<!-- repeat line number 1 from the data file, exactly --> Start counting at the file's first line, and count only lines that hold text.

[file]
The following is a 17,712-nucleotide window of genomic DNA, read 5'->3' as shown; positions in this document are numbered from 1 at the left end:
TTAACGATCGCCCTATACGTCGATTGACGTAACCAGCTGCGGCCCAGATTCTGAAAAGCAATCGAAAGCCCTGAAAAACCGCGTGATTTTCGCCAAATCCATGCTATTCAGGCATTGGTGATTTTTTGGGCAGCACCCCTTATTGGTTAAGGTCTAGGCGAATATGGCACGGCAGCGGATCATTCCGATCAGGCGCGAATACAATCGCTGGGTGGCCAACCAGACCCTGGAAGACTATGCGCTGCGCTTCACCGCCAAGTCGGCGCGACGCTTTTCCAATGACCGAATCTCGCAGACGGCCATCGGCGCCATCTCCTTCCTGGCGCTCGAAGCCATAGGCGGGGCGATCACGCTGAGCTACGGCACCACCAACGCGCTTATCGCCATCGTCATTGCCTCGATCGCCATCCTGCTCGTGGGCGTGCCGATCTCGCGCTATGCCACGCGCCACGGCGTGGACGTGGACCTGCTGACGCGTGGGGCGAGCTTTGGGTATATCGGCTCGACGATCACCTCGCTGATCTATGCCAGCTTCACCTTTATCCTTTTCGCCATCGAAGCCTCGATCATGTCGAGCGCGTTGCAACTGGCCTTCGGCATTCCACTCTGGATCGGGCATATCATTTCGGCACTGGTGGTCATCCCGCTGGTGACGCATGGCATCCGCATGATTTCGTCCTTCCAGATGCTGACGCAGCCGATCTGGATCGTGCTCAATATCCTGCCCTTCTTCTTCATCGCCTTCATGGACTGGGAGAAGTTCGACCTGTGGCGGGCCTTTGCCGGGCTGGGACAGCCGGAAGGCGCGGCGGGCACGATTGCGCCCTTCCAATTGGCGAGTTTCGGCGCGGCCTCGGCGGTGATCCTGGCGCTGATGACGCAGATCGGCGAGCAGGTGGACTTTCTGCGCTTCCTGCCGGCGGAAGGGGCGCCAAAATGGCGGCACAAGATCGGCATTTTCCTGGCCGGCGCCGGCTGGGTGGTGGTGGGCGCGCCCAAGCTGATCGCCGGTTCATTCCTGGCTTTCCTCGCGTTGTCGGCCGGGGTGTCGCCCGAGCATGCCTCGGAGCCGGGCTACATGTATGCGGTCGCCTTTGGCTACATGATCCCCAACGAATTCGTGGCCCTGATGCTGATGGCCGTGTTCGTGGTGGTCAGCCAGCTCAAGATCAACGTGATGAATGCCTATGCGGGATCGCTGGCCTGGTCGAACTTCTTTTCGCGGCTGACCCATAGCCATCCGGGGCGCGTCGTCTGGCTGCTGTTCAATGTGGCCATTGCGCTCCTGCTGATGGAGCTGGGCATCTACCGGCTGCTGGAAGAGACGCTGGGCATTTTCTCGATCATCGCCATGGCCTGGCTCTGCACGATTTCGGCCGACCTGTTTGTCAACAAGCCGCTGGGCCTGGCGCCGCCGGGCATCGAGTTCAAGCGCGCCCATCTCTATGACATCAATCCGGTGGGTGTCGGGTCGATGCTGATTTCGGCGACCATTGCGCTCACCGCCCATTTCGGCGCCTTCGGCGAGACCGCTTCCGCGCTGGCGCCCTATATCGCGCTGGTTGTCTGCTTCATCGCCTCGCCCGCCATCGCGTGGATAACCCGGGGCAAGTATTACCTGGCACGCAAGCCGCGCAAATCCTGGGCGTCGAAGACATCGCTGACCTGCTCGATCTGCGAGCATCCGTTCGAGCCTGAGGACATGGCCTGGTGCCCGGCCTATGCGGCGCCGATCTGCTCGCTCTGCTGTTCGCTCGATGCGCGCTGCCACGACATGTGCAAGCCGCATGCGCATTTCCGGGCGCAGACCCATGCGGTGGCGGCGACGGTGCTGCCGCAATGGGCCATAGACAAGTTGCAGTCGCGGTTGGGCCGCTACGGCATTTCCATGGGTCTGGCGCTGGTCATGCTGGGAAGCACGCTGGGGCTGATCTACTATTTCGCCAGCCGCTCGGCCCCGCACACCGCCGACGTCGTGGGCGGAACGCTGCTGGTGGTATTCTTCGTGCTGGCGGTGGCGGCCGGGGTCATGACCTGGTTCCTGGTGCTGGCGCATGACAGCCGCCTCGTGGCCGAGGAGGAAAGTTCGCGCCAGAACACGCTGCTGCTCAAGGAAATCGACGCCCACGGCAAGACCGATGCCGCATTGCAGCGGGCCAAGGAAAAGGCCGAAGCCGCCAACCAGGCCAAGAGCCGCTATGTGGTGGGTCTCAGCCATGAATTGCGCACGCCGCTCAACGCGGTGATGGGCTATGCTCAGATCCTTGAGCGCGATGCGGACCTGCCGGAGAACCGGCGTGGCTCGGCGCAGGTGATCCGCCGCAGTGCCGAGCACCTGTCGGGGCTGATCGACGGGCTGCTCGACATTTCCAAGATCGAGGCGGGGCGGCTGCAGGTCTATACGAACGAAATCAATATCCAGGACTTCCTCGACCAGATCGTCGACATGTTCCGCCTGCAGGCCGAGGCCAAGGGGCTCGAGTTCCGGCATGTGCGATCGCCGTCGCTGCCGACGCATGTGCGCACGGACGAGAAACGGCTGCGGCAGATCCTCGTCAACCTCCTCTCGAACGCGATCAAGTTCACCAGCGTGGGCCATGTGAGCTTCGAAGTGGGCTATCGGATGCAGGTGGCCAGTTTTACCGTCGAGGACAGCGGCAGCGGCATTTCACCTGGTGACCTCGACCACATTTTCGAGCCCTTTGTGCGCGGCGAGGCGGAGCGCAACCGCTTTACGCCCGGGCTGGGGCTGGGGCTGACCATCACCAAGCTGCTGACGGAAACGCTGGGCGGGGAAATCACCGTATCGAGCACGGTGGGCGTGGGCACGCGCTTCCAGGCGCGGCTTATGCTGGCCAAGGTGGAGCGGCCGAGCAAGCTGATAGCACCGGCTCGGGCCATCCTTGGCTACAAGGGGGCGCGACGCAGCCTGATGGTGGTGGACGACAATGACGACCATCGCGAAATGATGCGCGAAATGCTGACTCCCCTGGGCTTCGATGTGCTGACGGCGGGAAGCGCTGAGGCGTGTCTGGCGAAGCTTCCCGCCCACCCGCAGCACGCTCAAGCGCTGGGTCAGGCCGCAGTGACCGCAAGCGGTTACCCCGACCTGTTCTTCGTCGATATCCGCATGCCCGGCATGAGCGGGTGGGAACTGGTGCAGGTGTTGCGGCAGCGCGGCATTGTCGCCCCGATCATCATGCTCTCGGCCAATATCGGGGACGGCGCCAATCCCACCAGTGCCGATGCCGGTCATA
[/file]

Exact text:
The following is a 17,712-nucleotide window of genomic DNA, read 5'->3' as shown; positions in this document are numbered from 1 at the left end: